At stake with Title VII is really, is it legal to discriminate against LGBTQ people? And I don’t think that’s the issue. I think the issue is, should it be legal to discriminate against anyone in this country? And I say no.

So I’m just done debating my existence. I’m done debating whether trans is real. I’m real. I’m sitting here and I have lived experiences as a woman, as a woman of trans experience, as a black woman, and so I’m done with that and I know a lot of trans folks are done with that.  

We don’t need to debate trans existence. We need to say that we shouldn’t be discriminating against people because of who they are.

JM: For all the work we still have to do, one of the victories of the movement is that trans people are no longer being told that in order to be happy, they can’t reveal that they’re trans or appear visibly trans in any way.
LC: Not at all. I mean in 1998, when I started my medical transition, that was what I wanted to do. The women who inspired me to transition, that’s what they did. That’s what you were supposed to do, but that wasn’t an option for me.

I never blended in. I would always enter spaces and someone would know I was trans and so I had to get to a point where I was comfortable with people knowing that was trans. I had to get to a point where I was comfortable owning my transness. #TransIsBeautiful came out of that, in part, for me. This effort for me to be able to say to myself and say to the world, “I’m trans and that’s beautiful and there’s nothing wrong with that and I should not be denied a job for that. I should not be denied love and access because I’m trans.”

JM: You have a different sort of trans visibility now as a celebrity. Does that offer protection from certain safety issues that come with being trans? 
LC: I think I have to be really, really careful what I do and say. I’m feeling very free in this interview and I have my, “Oh, did I say something I shouldn’t have said that could negatively impact my community?” Those are the things I’m constantly thinking about because if Laverne does it, then it can reflect badly on my entire community, and that is a pressure that is real.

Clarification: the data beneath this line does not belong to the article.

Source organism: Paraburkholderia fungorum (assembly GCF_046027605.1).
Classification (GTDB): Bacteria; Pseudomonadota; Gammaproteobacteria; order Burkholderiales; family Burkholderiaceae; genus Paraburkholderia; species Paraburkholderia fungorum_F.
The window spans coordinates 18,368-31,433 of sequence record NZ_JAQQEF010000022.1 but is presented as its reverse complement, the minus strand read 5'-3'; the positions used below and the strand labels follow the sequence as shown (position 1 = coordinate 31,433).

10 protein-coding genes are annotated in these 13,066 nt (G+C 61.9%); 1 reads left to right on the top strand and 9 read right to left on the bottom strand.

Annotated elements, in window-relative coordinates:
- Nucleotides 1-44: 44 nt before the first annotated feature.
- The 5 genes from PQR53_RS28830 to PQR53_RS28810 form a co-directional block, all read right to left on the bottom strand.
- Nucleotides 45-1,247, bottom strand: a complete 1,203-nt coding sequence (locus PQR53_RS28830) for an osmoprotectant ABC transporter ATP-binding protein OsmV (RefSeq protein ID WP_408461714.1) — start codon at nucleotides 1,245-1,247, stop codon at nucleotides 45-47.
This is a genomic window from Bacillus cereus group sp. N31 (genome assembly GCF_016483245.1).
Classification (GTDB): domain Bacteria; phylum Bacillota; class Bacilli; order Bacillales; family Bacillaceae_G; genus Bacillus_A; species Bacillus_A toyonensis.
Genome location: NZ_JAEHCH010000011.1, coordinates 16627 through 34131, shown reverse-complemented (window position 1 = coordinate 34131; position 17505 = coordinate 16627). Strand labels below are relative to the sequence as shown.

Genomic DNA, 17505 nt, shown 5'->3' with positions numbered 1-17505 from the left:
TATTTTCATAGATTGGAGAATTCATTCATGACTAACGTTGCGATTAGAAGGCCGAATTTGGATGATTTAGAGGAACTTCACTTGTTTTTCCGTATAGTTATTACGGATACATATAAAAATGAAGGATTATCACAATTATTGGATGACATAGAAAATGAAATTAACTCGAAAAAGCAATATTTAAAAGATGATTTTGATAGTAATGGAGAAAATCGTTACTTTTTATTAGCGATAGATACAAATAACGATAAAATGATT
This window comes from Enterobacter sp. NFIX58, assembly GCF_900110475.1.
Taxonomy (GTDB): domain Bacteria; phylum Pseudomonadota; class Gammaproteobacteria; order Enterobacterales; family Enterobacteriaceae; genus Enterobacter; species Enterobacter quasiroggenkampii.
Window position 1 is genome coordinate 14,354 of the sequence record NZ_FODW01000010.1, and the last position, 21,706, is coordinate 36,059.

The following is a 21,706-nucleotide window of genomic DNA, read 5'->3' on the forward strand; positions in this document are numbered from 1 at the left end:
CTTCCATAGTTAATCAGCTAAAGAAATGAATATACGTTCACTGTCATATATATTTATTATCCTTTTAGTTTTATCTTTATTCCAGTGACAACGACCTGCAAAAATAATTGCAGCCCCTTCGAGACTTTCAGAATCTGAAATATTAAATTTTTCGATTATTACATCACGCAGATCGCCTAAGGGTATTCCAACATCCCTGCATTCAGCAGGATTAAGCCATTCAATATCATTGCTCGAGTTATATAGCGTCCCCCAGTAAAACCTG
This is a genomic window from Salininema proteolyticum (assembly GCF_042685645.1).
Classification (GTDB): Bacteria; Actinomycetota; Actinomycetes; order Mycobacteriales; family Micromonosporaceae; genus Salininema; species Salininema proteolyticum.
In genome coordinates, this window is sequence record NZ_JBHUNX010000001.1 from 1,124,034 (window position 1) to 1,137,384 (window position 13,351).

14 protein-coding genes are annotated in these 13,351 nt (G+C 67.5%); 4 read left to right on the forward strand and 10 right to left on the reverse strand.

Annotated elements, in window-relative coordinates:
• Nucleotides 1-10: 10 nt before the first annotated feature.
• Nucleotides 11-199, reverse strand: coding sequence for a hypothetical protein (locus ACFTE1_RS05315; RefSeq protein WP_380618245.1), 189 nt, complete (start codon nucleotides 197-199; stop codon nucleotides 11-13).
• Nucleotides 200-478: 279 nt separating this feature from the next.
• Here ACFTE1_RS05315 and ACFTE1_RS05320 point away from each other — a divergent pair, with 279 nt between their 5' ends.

I’ve been very blessed, that there’s just been so much love in my life as I travel and as I work on different sets and in different countries. It’s just been a lot of love, and so I feel very, very blessed and I’m someone who has felt physically unsafe most of my life. Lots of childhood trauma around physical assault, sexual assault, walking the streets of New York as a recognizably trans person. 

The trauma of what I’ve experienced throughout my life doesn’t magically go away because I’m a recognizable actress now. So there’s trauma there that I still have to work to build resilience around and I’m still super careful. I’m always looking around me when I’m walking on the street, you know? I’m just programmed as a New Yorker, I think, to always be hyperaware and hypervigilant of my surroundings.

JM: If someone’s coming at you now, do have to figure out if this person is coming to attack you or is your biggest fan?
LC: I’ve had moments very early on when I was beginning to be recognized more and there was that, definitely. This was around 2013 and I was not used to being recognized on the street, but I was used to being called out on the street, misgendered, assaulted on the street, verbally and physically, and so when strangers would run up to me on the street in the beginning…actually, it’s still, it’s scary. It scares the bejesus out of me.